7 best film adaptations of Stephen King books

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Stephen King has been known as the “King of Horror” for many decades and his brilliant mind has led him to write a whopping 64 published novels. While not all of his works fall into the horror genre, he is undoubtedly one of the greats of modern literature. As a result, King has been fortunate enough to see many of his works adapted into other mediums, including television series like The Stand and films like Doctor Sleep.

Some of King’s on-screen stories have been translated so well that over time, they’ve grown to become fixtures of American cinema. What would the world of motion pictures be without Carrie, The Shawshank Redemption, and The Shining? The correct answer is incomplete, just like we would be without the rest of King’s compelling stories.

Here are the 7 best film adaptations of King’s books to date.

The Dead Zone

David Cronenberg’s take on The Dead Zone is up there as one of his best movies and easily as one of the greatest Stephen King adaptations of all time. It stars Christopher Walken as Johnny Smith, a teacher who gets into a car accident, goes into a coma, and wakes to find that he has gained the power of foresight. His ability allows him to see the moment people die, and he must now wrestle with what to do with it. The sense of responsibility and dread Smith feels reverberates well with the audience. The antagonist, a scummy and corrupt mayor, fits as perfect social commentary even close to 40 years after its release. I’d go so far as to say that this is the best King adaptation in terms of staying faithful to the source material.

The Shining

While not necessarily the most faithful adaptation of a Stephen King book, The Shining is one of the finest films ever made and has rightfully earned its place in the cinema history books. The eerie tone throughout the film is presented with aplomb thanks to the masterful direction of Stanley Kubrick, and John Alcott’s cinematography makes it an uneasy and tense watch. The various fan theories, interpretations, and analyses over the years have helped keep this film fresh for audiences for decades ⏤ there’s even an entire documentary that’s been made to present theories from the film called Room 237 ⏤ and Nicholson’s performance as Jack Torrance will stand the test of time, as will his bone-chilling, “Heeeere’s Johnny!”

The Shawshank Redemption 

This is without question everyone’s dad’s favorite film. With the combined star power of Tim Robbins and Morgan Freeman, The Shawshank Redemption has become one of the most beloved films of all time. The 20-year story centers around two prisoners and their bonding resonates strongly with audiences to this day. It was not a huge financial success at the time of release, but it received political acclaim straightaway. As of 2015, it has been put into the United States Library of Congress’s preservation archive in the National Film Registry, with the film cited as being “culturally, historically, or aesthetically significant.”

Stand By Me

The quintessential short story from Stephen King, The Body, inspired 1986’s Stand By Me, which starred the likes of Wil Wheaton, River Phoenix, and Corey Feldman. A heartwarming and thoroughly emotional watch, it chronicles the experiences of four young boys who bond over a horrific shared experience. From a personal standpoint, this film will remain very poignant. Everybody I know who has seen Stand By Me maintains that it is the greatest coming-of-age movie to date. You know you’re iconic when The Simpsons parodies you, too. Who could forget Ben E. King’s rendition of the song “Stand By Me,” either? It doesn’t get more classic than this.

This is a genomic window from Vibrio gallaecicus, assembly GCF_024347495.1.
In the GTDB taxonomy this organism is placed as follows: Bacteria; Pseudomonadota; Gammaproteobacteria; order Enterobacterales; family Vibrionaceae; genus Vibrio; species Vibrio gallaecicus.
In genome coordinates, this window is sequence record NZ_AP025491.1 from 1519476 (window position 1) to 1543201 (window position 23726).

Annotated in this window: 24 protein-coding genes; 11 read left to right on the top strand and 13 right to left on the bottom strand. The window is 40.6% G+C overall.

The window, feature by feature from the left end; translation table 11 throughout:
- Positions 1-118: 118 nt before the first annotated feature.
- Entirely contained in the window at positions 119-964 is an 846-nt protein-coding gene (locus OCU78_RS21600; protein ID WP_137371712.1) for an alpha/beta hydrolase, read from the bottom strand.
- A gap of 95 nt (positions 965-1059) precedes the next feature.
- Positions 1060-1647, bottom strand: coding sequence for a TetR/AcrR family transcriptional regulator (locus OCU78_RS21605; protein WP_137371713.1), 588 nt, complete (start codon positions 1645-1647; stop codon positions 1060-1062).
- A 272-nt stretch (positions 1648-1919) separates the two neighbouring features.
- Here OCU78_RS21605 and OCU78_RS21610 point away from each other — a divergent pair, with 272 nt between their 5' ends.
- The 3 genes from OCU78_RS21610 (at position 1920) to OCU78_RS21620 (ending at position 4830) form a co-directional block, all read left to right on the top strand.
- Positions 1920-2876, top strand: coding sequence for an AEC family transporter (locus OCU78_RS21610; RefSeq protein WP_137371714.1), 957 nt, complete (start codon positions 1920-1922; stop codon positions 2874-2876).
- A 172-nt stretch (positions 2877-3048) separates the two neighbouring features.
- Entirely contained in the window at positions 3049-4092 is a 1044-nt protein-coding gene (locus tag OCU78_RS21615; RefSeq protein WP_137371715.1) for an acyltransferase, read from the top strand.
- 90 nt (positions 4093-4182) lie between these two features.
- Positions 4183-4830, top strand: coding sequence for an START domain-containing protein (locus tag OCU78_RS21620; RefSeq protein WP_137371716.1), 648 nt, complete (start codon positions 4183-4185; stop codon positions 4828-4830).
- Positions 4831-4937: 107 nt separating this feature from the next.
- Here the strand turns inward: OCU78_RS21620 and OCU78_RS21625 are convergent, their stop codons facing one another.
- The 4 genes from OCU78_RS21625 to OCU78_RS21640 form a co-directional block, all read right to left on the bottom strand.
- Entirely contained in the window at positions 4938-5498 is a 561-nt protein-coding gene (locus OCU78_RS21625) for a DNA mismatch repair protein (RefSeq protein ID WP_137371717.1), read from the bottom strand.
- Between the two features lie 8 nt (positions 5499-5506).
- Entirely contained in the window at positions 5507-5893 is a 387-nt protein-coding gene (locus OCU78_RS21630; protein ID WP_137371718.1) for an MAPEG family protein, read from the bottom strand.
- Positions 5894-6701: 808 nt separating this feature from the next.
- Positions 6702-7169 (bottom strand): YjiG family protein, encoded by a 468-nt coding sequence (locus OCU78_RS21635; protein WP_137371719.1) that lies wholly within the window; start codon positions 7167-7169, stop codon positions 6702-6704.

Carrie

Carrie is one of my favorite books (and movies) of all time. I love the way the story is told in the book via medical reports and witness statements mixed in with normal third-person writing. The 1976 film Carrie starring Sissy Spacek is a perfect movie, as it completely accomplishes all of its goals despite not being a complete page-for-page adaptation of King’s original novel. The climax of the film is a great mixture of classic revenge movie mixed with coming-of-age tropes and is overall quite frankly brilliant. Brian De Palma’s history of making excellent genre movies arguably began with this film.

It: Chapter One

One of the most-hyped King adaptations of the last decade, It surprised audiences with how good it was. The casting was on point, its adaptation of the book was perfect, and the changes it made were as strong as they were necessary. Bringing back killer and spooky clowns was always going to be a tough ask, but Argentine director Andy Muschietti nailed It. It came out at a perfect time, too, with all the hype around Stranger Things bringing back 1980s nostalgia and a bit of a cultural reset on what horror is in the new millennium. Less jump scares, more horrifying and tense atmosphere, please.

Misery

A movie cited by Stephen King himself as one of his “top ten” adaptations, Misery is in a category of its own as the only King adaptation to win an Academy Award. Based on the book of the same name (which is one of the most meta and personal Stephen King stories), it follows a crazed fan who takes her favorite author captive. It’s suspenseful, smart, and aptly helmed by director Rob Reiner, with a stunning cast featuring James Caan, Lauren Bacall, and Kathy Bates, who won an Oscar for Best Actress in a Leading Role for her terrifying performance as Annie Wilkes.